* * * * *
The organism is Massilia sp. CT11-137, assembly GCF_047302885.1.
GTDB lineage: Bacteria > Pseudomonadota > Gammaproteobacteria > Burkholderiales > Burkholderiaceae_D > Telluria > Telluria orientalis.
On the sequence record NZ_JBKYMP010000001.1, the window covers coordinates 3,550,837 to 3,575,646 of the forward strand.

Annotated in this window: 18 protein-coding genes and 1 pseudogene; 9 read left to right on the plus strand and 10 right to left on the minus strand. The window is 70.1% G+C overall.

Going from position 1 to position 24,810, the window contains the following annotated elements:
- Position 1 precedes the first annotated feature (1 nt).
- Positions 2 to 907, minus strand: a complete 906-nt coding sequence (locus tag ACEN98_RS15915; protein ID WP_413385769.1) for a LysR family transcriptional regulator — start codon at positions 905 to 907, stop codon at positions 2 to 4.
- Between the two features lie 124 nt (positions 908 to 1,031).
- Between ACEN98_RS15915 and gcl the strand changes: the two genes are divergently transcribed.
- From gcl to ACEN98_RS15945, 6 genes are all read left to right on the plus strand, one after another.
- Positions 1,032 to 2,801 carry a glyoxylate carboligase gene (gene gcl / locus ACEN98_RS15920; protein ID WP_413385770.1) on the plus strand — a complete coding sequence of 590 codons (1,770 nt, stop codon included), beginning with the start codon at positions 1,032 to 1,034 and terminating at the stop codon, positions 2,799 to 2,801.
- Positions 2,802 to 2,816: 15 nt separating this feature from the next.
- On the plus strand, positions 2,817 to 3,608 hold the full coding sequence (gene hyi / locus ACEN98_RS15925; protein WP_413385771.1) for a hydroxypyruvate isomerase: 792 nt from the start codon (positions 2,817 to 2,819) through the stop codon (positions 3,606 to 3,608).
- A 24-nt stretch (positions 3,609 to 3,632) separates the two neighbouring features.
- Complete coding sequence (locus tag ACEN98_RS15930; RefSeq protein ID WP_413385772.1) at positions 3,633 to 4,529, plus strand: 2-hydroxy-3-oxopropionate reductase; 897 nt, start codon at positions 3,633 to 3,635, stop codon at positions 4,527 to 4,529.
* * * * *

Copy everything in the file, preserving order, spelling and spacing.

The organism is Massilia sp. CT11-137, assembly GCF_047302885.1.
GTDB lineage: Bacteria > Pseudomonadota > Gammaproteobacteria > Burkholderiales > Burkholderiaceae_D > Telluria > Telluria orientalis.
On the sequence record NZ_JBKYMP010000001.1, the window covers coordinates 3,550,837 to 3,575,646 of the forward strand.

Annotated in this window: 18 protein-coding genes and 1 pseudogene; 9 read left to right on the plus strand and 10 right to left on the minus strand. The window is 70.1% G+C overall.

Going from position 1 to position 24,810, the window contains the following annotated elements:
- Position 1 precedes the first annotated feature (1 nt).
- Positions 2 to 907, minus strand: a complete 906-nt coding sequence (locus tag ACEN98_RS15915; protein ID WP_413385769.1) for a LysR family transcriptional regulator — start codon at positions 905 to 907, stop codon at positions 2 to 4.
- Between the two features lie 124 nt (positions 908 to 1,031).
- Between ACEN98_RS15915 and gcl the strand changes: the two genes are divergently transcribed.
- From gcl to ACEN98_RS15945, 6 genes are all read left to right on the plus strand, one after another.
- Positions 1,032 to 2,801 carry a glyoxylate carboligase gene (gene gcl / locus ACEN98_RS15920; protein ID WP_413385770.1) on the plus strand — a complete coding sequence of 590 codons (1,770 nt, stop codon included), beginning with the start codon at positions 1,032 to 1,034 and terminating at the stop codon, positions 2,799 to 2,801.
- Positions 2,802 to 2,816: 15 nt separating this feature from the next.
- On the plus strand, positions 2,817 to 3,608 hold the full coding sequence (gene hyi / locus ACEN98_RS15925; protein WP_413385771.1) for a hydroxypyruvate isomerase: 792 nt from the start codon (positions 2,817 to 2,819) through the stop codon (positions 3,606 to 3,608).
- A 24-nt stretch (positions 3,609 to 3,632) separates the two neighbouring features.
- Complete coding sequence (locus tag ACEN98_RS15930; RefSeq protein ID WP_413385772.1) at positions 3,633 to 4,529, plus strand: 2-hydroxy-3-oxopropionate reductase; 897 nt, start codon at positions 3,633 to 3,635, stop codon at positions 4,527 to 4,529.